Background: Considerable controversy persists over the influence of H2-receptor antagonists on the first pass clearance of ethanol. The majority of previously published studies have studied the effects of the drugs on low-dose ethanol in the fasting state. We elected to study the possible interaction under simulated real-life conditions.
Methods: Twenty-three volunteers were given 0.6 g/kg body weight ethanol in the form of 4.8% beer following a standardized meal. Blood ethanol levels were measured over the next 3 h. Studies were repeated using ethanol administered as an intravenous infusion while subjects consumed the same volume of de-alcoholized beer. The effects of a minimum of 2 weeks of dosing with cimetidine, ranitidine and omeprazole were examined.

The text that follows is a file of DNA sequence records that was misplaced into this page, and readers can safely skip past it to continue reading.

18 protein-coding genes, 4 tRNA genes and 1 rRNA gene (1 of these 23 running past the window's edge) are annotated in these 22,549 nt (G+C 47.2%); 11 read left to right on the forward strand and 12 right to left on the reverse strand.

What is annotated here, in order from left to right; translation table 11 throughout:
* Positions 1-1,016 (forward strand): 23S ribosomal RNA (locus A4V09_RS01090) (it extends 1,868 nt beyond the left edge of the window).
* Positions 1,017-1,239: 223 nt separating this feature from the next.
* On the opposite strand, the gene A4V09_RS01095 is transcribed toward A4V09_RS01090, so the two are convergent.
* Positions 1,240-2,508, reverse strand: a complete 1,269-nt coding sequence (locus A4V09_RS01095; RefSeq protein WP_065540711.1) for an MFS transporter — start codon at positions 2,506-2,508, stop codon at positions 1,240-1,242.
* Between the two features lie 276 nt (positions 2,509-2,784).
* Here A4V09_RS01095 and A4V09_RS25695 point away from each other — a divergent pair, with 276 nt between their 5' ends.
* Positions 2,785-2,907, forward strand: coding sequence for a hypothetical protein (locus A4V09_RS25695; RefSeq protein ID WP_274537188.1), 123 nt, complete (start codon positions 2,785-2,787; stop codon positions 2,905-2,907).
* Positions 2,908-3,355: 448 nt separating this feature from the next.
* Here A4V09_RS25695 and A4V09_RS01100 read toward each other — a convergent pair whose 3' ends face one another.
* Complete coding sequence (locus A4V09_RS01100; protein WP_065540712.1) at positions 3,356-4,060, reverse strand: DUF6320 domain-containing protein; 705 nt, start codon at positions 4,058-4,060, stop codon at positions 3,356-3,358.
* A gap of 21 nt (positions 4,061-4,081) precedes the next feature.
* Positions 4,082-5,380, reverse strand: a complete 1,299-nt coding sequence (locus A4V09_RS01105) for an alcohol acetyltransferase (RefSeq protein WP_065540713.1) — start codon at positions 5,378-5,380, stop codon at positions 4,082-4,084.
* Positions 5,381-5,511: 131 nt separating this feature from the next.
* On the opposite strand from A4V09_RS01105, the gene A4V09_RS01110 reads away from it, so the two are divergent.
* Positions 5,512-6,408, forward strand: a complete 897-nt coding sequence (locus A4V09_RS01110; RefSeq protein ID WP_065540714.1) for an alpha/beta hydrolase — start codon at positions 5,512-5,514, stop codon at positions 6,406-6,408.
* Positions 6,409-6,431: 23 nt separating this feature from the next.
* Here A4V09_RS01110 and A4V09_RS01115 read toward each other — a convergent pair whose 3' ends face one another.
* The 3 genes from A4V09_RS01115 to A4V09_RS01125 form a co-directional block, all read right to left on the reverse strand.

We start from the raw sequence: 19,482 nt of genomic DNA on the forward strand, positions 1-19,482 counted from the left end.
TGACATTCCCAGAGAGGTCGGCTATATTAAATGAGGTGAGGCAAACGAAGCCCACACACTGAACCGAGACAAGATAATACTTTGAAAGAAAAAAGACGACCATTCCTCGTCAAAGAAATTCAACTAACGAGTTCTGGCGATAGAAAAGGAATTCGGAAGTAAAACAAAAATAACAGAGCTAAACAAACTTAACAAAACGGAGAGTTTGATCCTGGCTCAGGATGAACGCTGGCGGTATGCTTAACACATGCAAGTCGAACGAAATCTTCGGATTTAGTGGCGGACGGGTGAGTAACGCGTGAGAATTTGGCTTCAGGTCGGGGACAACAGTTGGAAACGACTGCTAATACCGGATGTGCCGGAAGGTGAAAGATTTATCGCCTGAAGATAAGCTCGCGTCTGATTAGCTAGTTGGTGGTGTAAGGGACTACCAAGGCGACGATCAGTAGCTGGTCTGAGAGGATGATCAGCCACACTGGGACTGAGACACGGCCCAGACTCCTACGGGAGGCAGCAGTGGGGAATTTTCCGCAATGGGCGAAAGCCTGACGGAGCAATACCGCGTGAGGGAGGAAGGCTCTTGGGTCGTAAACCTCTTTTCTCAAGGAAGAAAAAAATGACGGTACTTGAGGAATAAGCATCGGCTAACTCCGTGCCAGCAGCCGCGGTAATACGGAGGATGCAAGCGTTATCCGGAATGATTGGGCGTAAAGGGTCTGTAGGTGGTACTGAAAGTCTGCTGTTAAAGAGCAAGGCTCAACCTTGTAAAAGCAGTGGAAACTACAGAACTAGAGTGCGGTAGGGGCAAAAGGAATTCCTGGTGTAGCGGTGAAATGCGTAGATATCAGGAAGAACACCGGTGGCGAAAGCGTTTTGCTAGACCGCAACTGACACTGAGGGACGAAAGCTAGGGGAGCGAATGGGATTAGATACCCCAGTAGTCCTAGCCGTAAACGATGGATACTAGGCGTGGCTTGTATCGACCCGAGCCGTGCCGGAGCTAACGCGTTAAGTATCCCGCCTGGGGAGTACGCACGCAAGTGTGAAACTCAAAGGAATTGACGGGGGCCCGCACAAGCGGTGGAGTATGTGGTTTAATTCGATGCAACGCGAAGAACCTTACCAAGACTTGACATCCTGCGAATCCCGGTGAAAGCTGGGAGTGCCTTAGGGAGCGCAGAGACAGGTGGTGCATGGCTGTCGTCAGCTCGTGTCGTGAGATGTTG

Results: Following food, and with ethanol taken in the form of beer, mean first pass metabolism of ethanol was 58% (range 34-78%). No statistically significant difference was found following drug treatment in either percentage first pass metabolism, peak blood ethanol concentration or area under the time-blood ethanol curve.
Conclusion: Under these 'real-life' conditions, the concomitant administration of cimetidine, ranitidine or omeprazole is unlikely to have significant physical, social or forensic implications, since they do not significantly change ethanol elimination.